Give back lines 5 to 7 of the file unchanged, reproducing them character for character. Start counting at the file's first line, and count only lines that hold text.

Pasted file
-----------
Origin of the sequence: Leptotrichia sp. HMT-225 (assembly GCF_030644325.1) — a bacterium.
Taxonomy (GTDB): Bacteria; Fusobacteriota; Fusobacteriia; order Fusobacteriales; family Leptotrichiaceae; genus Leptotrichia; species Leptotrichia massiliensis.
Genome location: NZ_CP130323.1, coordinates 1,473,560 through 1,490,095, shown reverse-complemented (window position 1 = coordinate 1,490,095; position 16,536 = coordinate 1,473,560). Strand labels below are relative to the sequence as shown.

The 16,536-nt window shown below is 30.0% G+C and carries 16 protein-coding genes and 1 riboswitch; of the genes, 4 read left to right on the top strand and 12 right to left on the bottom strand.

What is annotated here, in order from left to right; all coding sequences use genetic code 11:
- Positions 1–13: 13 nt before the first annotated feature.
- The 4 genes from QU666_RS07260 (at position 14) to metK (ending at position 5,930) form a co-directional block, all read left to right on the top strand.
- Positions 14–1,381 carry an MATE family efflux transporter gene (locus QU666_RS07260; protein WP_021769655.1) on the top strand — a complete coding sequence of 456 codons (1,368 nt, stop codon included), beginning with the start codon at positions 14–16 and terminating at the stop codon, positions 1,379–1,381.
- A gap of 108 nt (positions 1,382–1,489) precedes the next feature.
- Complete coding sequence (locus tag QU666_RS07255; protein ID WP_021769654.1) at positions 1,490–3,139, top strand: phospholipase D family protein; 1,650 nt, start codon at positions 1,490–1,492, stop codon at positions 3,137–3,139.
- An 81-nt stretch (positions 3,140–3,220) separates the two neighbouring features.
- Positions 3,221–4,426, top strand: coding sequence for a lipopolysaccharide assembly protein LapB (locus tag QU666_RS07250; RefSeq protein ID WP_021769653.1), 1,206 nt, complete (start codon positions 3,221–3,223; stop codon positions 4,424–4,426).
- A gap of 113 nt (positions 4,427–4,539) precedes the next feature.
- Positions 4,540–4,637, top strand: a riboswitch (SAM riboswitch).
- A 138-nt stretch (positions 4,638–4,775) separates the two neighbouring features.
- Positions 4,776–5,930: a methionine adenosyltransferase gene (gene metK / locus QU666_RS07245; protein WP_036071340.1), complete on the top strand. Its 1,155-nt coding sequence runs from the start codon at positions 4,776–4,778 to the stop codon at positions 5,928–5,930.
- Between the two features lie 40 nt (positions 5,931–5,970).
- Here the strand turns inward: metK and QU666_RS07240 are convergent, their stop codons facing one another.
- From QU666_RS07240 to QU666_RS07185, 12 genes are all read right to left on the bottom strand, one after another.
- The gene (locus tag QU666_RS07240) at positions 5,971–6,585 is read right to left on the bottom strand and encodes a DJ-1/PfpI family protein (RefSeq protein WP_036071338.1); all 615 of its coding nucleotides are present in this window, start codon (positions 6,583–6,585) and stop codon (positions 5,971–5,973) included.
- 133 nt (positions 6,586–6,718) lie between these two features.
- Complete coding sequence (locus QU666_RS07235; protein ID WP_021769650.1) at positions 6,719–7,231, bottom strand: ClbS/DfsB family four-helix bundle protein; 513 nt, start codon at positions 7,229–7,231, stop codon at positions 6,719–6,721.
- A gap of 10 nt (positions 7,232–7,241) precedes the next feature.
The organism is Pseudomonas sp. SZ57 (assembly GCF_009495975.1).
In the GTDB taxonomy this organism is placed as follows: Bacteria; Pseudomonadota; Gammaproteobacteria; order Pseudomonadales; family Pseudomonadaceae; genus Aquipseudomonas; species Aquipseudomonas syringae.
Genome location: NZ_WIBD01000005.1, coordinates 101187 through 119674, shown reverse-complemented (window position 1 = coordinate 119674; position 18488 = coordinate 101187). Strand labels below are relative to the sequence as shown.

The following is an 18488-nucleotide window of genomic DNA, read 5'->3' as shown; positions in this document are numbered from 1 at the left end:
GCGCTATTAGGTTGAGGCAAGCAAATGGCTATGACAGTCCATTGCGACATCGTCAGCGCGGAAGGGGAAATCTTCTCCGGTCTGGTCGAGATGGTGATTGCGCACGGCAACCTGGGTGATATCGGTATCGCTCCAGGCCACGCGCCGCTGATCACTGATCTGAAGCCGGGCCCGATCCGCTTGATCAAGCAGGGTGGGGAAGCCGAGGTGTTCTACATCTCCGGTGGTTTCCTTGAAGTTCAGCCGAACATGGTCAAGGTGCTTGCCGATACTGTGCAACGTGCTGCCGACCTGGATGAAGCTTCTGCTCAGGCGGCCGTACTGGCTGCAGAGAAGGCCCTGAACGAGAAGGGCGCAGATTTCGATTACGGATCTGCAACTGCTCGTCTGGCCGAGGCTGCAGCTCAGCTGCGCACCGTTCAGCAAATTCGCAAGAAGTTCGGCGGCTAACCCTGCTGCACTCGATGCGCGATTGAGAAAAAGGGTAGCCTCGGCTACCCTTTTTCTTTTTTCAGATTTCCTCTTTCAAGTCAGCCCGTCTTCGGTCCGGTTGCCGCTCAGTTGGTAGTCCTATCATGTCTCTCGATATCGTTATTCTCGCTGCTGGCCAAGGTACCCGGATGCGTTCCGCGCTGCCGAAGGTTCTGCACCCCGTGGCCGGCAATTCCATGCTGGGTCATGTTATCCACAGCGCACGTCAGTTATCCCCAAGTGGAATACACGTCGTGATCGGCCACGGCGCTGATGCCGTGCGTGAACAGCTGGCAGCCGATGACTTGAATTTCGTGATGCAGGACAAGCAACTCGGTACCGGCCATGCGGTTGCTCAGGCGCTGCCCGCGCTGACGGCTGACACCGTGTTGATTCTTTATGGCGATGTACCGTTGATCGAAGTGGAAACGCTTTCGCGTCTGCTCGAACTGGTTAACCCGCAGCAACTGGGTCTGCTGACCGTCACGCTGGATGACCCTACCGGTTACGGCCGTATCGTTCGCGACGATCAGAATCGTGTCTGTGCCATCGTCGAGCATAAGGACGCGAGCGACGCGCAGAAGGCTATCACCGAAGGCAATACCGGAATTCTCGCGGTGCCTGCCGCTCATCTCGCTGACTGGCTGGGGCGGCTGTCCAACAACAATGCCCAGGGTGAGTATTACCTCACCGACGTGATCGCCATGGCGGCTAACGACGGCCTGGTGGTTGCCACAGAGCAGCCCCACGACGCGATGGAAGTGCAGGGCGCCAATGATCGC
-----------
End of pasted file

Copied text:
What is annotated here, in order from left to right; all coding sequences use genetic code 11:
- Positions 1–13: 13 nt before the first annotated feature.
- The 4 genes from QU666_RS07260 (at position 14) to metK (ending at position 5,930) form a co-directional block, all read left to right on the top strand.